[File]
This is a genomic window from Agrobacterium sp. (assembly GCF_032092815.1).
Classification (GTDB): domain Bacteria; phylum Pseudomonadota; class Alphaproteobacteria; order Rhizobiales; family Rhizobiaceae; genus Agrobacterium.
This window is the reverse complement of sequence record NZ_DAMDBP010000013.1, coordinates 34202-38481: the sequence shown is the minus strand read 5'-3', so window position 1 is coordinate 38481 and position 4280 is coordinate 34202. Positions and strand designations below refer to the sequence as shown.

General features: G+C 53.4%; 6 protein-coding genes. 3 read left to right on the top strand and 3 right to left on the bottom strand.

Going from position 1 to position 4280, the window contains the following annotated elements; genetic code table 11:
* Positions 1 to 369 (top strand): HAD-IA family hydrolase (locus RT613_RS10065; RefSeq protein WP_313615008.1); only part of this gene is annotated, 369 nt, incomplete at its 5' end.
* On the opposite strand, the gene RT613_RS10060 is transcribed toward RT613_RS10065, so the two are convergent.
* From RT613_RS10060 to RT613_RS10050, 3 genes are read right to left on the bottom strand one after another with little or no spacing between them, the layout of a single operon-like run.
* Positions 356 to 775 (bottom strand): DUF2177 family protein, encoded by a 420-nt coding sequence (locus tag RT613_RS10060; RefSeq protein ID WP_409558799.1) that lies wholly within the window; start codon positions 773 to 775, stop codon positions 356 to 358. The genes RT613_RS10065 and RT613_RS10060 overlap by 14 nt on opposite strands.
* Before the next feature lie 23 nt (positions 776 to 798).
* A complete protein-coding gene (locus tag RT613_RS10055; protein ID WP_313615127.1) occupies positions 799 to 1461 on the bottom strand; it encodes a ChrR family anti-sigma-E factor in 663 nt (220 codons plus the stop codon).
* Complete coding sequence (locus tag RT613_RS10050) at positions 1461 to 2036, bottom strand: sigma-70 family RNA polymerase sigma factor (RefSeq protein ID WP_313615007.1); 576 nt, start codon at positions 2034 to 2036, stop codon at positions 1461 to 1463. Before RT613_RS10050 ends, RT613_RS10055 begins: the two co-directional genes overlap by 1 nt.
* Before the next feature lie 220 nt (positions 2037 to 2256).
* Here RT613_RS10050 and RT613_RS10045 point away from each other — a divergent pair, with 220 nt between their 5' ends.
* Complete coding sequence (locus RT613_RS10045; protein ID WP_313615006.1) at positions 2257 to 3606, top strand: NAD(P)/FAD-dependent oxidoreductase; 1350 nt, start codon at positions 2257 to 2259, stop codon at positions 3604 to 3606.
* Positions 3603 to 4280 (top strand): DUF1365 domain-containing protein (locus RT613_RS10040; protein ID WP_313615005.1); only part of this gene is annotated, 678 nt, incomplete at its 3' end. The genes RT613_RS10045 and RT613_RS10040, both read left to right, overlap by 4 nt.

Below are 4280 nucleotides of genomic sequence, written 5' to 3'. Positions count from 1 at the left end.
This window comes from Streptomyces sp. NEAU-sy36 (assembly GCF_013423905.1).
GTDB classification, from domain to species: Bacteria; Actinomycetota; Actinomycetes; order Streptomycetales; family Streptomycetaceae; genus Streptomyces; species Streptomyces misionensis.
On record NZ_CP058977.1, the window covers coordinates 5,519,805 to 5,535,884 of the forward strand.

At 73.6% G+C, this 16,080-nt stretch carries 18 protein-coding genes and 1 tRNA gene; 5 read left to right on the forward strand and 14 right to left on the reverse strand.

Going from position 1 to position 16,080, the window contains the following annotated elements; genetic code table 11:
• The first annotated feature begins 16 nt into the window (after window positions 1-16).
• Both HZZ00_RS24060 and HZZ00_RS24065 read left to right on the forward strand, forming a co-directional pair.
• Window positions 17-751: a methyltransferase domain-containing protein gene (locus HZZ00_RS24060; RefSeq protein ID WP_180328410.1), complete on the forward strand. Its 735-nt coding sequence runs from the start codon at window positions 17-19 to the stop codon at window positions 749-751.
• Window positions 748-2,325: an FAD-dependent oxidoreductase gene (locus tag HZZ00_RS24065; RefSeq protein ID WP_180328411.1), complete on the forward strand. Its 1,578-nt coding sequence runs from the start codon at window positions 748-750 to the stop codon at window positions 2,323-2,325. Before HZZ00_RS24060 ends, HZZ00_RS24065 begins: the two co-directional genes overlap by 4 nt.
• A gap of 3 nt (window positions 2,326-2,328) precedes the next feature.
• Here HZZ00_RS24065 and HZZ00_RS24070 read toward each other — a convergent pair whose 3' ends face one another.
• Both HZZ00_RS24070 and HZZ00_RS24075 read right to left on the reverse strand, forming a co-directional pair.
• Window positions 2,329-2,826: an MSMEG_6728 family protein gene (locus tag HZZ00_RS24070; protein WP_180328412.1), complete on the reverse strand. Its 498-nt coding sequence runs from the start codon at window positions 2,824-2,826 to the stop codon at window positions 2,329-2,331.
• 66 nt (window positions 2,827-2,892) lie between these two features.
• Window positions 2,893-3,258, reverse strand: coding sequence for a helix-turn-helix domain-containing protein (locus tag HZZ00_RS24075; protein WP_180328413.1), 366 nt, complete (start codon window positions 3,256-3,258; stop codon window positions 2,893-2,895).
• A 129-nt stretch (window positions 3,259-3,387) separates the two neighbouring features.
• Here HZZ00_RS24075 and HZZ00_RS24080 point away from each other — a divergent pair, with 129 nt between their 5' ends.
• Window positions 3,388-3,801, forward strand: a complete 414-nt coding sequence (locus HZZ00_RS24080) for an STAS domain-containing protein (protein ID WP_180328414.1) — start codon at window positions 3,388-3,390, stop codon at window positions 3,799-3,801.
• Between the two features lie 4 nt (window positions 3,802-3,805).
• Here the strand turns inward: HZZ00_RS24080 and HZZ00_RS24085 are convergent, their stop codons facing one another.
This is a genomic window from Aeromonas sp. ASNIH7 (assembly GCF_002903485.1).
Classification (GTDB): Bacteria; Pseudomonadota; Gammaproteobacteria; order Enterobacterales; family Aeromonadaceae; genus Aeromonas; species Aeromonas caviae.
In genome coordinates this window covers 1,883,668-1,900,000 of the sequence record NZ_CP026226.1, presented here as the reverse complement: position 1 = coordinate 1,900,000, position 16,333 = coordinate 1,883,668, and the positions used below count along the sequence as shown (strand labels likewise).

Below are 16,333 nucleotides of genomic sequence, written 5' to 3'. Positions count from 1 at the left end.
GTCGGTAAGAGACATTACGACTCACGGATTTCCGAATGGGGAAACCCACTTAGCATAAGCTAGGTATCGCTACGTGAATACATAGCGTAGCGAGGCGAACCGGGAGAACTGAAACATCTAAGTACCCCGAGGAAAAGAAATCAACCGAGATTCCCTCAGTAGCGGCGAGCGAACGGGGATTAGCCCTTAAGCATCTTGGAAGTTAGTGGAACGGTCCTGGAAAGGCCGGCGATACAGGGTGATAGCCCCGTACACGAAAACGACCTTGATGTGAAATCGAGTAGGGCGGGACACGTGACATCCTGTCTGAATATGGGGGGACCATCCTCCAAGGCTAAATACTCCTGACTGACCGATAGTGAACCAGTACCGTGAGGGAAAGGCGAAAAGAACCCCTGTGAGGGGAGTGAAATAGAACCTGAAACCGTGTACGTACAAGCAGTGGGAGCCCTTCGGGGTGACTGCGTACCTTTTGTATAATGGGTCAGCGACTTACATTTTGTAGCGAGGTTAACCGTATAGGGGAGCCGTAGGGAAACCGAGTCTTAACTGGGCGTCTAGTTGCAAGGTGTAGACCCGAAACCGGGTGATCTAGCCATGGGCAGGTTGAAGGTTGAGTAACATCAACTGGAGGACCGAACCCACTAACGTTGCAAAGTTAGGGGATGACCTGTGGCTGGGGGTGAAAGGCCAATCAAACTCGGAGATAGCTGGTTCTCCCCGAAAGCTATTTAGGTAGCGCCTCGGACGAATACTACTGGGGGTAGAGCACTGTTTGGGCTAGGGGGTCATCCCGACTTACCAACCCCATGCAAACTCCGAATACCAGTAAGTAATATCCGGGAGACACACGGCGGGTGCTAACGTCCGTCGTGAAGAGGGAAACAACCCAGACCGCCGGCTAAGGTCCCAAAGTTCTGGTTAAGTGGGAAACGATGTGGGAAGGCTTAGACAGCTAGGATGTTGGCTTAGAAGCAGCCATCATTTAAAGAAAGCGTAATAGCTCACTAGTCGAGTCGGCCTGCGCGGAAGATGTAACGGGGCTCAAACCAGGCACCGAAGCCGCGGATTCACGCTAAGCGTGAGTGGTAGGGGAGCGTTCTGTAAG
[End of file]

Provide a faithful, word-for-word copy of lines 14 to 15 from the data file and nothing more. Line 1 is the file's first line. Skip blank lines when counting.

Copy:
* Here RT613_RS10050 and RT613_RS10045 point away from each other — a divergent pair, with 220 nt between their 5' ends.
* Complete coding sequence (locus RT613_RS10045; protein ID WP_313615006.1) at positions 2257 to 3606, top strand: NAD(P)/FAD-dependent oxidoreductase; 1350 nt, start codon at positions 2257 to 2259, stop codon at positions 3604 to 3606.